|Rhus typhina subsp. var.|
Staghorn Sumac (Rhus typhina, synonym: R. hirta), is a deciduous shrub to small tree in the Anacardiaceae or Cashew family, native to eastern North America. It is primarily found in Southeastern Canada, the Northeastern and Midwestern United States, Southern Ontario, and the Appalachian Mountains. 
It grows to 3-10 m tall, and has alternate, pinnately compound leaves 25-55 cm long, each with 9-31 serrate leaflets 6-11 cm long. The leaf petioles and the stems are densely covered in rust-colored hairs.
Staghorn sumac is dioecious, and large clumps can form with either male or female plants. The fruit of staghorn sumac is one of the most identifiable characteristics, forming dense clusters of small red drupes at the terminal end of the branches; the clusters are conic, 10-20 cm long and 4-6 cm broad at the base. The plant flowers from May to July and fruit ripens from June to September.  The foliage turns a brilliant red in autumn. The fruit has been known to last through winter and into spring.
Staghorn sumac spreads using its seeds, and by spreading rhizomes. This makes it so the tree forms colonies, with the oldest plants in the center, and the younger plants radiating out. It grows quite aggressively.
Rhus typhina is a weed in parts of Australia although often confused with Tree of Heaven.
|Standard Cyclopedia of Horticulture|
Rhus typhina, Linn. (R. hirta, Sudw. Schmaltzia hirta, Small). Staghorn Sumac. Shrub or tree, to 30 ft.: branchlets densely velvety-hairy: lfts. 11-31, oblong-lanceolate, pointed, serrate, glaucescent beneath, 2-5 in. long: fls. greenish, in dense terminal panicles: fr. crimson, hairy. June, July; fr. Aug., Sept. Que. to Ont., south to Ga., Ind., and Iowa. Var. laciniata, Wood. Lfts. and bracts deeply and laciniately toothed and the infl. sometimes partly transformed into contorted bracts. Var. dissecta, Rehd. (var. laciniata, Hort.). Lfts. pinnately dissected. A very handsome form with finely cut foliage. R. typhina filicina, Sprenger, is probably not different.—The staghorn sumac grows in the driest soils and is a very desirable plant on account of its brilliant fall coloring, which in dry localities begins to show in Aug., and with its crimson fr.-clusters persisting through the winter. Trained in tree form it is very picturesque, but is short-lived.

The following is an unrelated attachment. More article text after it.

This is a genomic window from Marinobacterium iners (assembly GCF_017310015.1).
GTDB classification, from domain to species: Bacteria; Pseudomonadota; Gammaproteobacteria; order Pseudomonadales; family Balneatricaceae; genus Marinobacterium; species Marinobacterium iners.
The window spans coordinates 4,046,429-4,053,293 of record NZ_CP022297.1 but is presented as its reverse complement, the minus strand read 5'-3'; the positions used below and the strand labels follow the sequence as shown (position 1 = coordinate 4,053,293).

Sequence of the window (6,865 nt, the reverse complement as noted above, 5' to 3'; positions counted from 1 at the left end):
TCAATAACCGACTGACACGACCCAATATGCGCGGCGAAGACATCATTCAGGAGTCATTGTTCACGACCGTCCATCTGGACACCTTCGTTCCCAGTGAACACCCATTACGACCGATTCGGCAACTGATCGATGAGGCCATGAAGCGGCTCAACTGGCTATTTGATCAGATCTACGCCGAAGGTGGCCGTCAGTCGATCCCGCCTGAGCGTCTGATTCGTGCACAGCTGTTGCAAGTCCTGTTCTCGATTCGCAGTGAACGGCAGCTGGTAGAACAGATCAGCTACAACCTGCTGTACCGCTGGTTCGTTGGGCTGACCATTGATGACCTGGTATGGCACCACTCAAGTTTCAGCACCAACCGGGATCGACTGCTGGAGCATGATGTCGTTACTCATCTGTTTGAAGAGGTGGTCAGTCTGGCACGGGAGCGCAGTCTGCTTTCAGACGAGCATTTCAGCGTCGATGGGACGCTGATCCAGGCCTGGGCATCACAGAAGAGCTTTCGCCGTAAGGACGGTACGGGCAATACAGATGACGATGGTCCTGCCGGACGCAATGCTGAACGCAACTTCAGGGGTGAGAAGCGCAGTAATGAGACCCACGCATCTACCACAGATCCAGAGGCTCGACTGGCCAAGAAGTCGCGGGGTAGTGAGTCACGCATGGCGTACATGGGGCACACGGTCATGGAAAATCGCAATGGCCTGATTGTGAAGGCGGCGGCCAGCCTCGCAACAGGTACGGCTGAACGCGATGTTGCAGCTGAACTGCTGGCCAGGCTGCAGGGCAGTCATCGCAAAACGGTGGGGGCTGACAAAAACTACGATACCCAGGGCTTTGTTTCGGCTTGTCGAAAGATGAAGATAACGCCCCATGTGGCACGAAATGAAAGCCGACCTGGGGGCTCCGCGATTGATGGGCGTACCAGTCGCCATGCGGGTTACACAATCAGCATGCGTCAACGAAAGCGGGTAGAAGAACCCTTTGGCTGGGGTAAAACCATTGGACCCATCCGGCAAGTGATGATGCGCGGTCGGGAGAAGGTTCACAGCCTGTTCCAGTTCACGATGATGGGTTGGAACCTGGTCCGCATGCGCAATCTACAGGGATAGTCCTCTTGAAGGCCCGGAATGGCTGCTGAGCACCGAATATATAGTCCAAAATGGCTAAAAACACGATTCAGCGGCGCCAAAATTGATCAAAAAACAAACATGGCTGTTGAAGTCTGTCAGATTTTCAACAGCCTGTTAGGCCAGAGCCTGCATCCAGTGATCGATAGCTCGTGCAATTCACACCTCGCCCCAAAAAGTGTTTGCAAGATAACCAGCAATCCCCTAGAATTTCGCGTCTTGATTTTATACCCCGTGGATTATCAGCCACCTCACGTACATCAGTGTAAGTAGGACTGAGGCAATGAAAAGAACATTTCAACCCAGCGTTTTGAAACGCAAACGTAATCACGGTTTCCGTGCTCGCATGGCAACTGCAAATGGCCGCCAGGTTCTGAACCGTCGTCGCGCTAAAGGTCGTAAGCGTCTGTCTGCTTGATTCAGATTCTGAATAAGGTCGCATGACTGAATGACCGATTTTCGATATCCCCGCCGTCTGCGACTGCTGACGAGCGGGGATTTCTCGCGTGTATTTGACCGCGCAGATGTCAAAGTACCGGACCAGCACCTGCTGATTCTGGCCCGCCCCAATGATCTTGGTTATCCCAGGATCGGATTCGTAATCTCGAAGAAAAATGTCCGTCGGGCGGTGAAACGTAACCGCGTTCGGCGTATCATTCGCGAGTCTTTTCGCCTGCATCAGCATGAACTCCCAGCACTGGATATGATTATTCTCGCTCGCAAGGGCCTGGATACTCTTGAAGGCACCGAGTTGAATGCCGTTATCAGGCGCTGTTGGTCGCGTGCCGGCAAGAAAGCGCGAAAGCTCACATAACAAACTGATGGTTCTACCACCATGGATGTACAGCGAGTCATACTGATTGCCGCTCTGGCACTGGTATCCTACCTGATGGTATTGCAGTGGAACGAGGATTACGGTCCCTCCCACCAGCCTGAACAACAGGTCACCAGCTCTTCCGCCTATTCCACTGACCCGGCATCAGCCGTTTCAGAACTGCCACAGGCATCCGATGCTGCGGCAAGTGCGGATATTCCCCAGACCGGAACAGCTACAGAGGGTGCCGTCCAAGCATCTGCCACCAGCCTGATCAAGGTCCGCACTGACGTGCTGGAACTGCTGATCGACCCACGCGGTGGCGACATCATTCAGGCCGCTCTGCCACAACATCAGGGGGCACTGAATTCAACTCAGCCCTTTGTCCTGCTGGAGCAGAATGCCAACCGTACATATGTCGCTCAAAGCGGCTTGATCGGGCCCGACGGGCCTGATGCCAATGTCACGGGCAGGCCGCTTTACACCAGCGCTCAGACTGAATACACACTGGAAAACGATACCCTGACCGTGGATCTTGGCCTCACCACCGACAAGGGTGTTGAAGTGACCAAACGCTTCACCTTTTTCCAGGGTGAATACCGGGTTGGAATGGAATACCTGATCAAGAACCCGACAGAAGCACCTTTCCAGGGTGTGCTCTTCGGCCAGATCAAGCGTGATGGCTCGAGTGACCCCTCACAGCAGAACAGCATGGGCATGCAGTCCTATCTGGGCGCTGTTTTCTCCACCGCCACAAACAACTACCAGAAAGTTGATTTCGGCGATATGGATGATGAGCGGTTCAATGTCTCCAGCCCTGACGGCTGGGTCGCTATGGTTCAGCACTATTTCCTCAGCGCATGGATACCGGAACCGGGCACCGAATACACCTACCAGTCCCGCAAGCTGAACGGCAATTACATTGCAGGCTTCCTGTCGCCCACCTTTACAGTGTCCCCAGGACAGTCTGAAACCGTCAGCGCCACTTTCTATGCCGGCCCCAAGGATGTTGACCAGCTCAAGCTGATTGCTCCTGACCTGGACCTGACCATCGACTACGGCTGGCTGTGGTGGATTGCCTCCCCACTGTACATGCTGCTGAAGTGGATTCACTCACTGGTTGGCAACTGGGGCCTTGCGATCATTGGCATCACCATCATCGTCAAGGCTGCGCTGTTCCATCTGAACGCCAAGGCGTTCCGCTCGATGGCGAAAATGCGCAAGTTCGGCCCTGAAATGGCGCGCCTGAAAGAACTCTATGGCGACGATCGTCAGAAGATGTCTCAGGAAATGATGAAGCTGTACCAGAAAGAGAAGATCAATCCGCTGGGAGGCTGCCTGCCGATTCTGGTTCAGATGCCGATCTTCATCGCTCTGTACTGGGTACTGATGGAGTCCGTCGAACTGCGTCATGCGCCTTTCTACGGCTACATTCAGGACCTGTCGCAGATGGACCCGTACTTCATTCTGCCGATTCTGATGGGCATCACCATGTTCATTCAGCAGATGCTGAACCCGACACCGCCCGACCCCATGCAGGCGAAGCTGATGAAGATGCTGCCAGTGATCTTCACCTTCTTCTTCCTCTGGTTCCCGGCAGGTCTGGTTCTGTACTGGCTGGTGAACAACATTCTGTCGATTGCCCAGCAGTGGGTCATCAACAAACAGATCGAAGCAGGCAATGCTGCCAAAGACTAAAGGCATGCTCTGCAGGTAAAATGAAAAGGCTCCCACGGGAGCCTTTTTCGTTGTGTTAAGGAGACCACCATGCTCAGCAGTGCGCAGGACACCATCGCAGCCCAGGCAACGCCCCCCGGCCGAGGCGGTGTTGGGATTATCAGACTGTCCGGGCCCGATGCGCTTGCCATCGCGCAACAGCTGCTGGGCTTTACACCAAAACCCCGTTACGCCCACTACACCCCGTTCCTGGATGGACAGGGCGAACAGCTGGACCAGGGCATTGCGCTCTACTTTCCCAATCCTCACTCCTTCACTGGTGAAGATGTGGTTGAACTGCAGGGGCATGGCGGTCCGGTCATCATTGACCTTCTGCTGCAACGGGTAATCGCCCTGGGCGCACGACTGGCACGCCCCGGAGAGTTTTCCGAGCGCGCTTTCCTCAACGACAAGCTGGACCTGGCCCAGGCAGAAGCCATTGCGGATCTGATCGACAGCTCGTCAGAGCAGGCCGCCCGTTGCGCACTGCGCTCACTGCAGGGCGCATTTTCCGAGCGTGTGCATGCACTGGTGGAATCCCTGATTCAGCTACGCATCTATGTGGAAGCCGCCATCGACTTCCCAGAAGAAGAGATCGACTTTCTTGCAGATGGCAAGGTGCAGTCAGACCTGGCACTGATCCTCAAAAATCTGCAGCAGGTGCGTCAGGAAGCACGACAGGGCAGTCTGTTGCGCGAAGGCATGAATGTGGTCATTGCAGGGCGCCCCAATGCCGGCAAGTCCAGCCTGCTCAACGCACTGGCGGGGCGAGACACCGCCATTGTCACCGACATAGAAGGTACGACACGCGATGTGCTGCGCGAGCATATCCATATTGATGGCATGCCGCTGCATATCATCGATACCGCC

Staghorn sumac grows in gardens, lawns, the edges of forests, and wasteland. It can grow under a wide array of conditions, but is most often found in dry and poor soil on which other plants cannot survive. Some landscapers remove all but the top branches to create a "crown" effect in order to resemble a small palm tree.
Pests and diseases
Male flower cluster
Ripening drupes on June 11, 2007
- Staghorn sumac.jpg
Close up ripened drupes, July 2007
- Staghorn Sumac Rhus typhina 'Laciniata' Fruit 2000px.jpg
'Laciniata' Fruit on November 23, 2007
Dried "male" flower cluster on June 22, 2007
- Rhus hirta typhina Mortkaute 01.jpg
- Rhus hirta typhina Mortkaute 02.jpg
- Rhus hirta typhian Mortkaute 03jpg.jpg
- ↑ United States Geological Survey: "Rhus Typhina Range Map" accessed 2008-03-02
- ↑ 2.0 2.1 2.2 2.3 Richard H. Uva, Joseph C. Neal and Joseph M. Ditomaso, Weeds of The Northeast, (Ithaca, NY: Cornell University Press, 1997), P. 326-327.
- ↑ Sullivan, Janet. 1994. Rhus typhina. In: Fire Effects Information System (Online). U.S. Department of Agriculture, Forest Service, Rocky Mountain Research Station, Fire Sciences Laboratory.
- ↑ USDA Forest Service: Woody Plant Seed Manual: Rhus.
- ↑ Cutleaf Staghorn Sumac
- Standard Cyclopedia of Horticulture, by L. H. Bailey, MacMillan Co., 1963